You may have worked in your chemistry lab with litmus papers as acid-base indicators. They are normally used in experiments that determine the nature of a chemical substance whether acidic or basic. An acidic solution turns blue litmus red and a basic solution turns red litmus blue.
Litmus is a dye obtained from plant-like life forms called lichens. The lichens are slightly different from the ordinary plants in a way that they are actually composed of two plants – a fungus and an alga living in close association for the benefit of each other. The algae are the food producing agents that supply fungus with food. Fungus absorbs moisture that is needed by algae and keeps it anchored to the surface by root like structures.
The lichens are crushed and fermented in a mixture of ammonia and potash. The fermented mixture is blue in color. This is mixed with chalk to form a paste that is dried and powdered. The mixture is absorbed onto a filter paper to turn it into an absorbent litmus paper. Red litmus is made by adding acid.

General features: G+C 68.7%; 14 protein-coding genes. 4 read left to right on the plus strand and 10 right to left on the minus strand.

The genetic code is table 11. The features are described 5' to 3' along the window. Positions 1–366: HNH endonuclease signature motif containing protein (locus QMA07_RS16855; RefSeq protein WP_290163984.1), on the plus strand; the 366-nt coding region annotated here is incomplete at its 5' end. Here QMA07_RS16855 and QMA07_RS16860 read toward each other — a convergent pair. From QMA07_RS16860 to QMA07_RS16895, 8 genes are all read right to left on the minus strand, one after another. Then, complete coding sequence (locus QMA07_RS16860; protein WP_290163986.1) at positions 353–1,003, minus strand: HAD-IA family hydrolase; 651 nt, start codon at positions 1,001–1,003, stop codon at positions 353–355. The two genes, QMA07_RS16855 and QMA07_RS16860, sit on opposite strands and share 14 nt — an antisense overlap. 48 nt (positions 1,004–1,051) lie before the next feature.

The commonly used lichen in making litmus papers is rocella tinctoria. There are also few other species from which they can be made. Papers dyed with dye extracted from this variety of lichens are called litmus papers. The dye has large molecules called chromophores. Chromophores are a group of atoms which controls the color of the dye.
The acidic or basic nature of a chemical solution causes a breakage in the bonds of the chromophores altering the range of wavelengths the new structure of chromophores can absorb. That how color changes occur.
Though litmus papers are not completely perfect detectors but are fairly a rough indicator of acids and bases in a fast and easy way.